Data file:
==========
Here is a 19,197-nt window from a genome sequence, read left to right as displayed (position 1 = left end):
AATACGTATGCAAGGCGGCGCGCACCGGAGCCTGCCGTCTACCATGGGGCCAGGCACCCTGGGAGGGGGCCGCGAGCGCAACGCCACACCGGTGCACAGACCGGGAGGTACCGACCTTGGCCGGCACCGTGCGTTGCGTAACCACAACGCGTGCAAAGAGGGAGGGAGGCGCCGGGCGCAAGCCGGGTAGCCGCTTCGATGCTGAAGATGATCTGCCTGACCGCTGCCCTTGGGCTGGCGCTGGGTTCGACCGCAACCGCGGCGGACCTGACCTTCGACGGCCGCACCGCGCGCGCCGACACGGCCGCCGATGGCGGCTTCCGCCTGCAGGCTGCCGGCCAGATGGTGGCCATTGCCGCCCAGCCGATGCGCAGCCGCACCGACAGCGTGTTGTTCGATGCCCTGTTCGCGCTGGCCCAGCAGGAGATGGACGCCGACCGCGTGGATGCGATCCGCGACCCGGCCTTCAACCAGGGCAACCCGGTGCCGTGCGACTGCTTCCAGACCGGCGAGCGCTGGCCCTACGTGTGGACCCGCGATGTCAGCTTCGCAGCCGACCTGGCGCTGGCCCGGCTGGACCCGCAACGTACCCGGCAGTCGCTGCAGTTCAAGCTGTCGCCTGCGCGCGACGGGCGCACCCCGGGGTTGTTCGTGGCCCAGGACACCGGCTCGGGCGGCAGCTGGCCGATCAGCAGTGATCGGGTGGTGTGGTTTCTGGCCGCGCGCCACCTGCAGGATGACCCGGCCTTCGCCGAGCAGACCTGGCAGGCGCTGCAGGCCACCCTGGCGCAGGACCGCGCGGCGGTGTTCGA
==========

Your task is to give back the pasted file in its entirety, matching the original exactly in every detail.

Here is a 19,197-nt window from a genome sequence, read left to right as displayed (position 1 = left end):
AATACGTATGCAAGGCGGCGCGCACCGGAGCCTGCCGTCTACCATGGGGCCAGGCACCCTGGGAGGGGGCCGCGAGCGCAACGCCACACCGGTGCACAGACCGGGAGGTACCGACCTTGGCCGGCACCGTGCGTTGCGTAACCACAACGCGTGCAAAGAGGGAGGGAGGCGCCGGGCGCAAGCCGGGTAGCCGCTTCGATGCTGAAGATGATCTGCCTGACCGCTGCCCTTGGGCTGGCGCTGGGTTCGACCGCAACCGCGGCGGACCTGACCTTCGACGGCCGCACCGCGCGCGCCGACACGGCCGCCGATGGCGGCTTCCGCCTGCAGGCTGCCGGCCAGATGGTGGCCATTGCCGCCCAGCCGATGCGCAGCCGCACCGACAGCGTGTTGTTCGATGCCCTGTTCGCGCTGGCCCAGCAGGAGATGGACGCCGACCGCGTGGATGCGATCCGCGACCCGGCCTTCAACCAGGGCAACCCGGTGCCGTGCGACTGCTTCCAGACCGGCGAGCGCTGGCCCTACGTGTGGACCCGCGATGTCAGCTTCGCAGCCGACCTGGCGCTGGCCCGGCTGGACCCGCAACGTACCCGGCAGTCGCTGCAGTTCAAGCTGTCGCCTGCGCGCGACGGGCGCACCCCGGGGTTGTTCGTGGCCCAGGACACCGGCTCGGGCGGCAGCTGGCCGATCAGCAGTGATCGGGTGGTGTGGTTTCTGGCCGCGCGCCACCTGCAGGATGACCCGGCCTTCGCCGAGCAGACCTGGCAGGCGCTGCAGGCCACCCTGGCGCAGGACCGCGCGGCGGTGTTCGA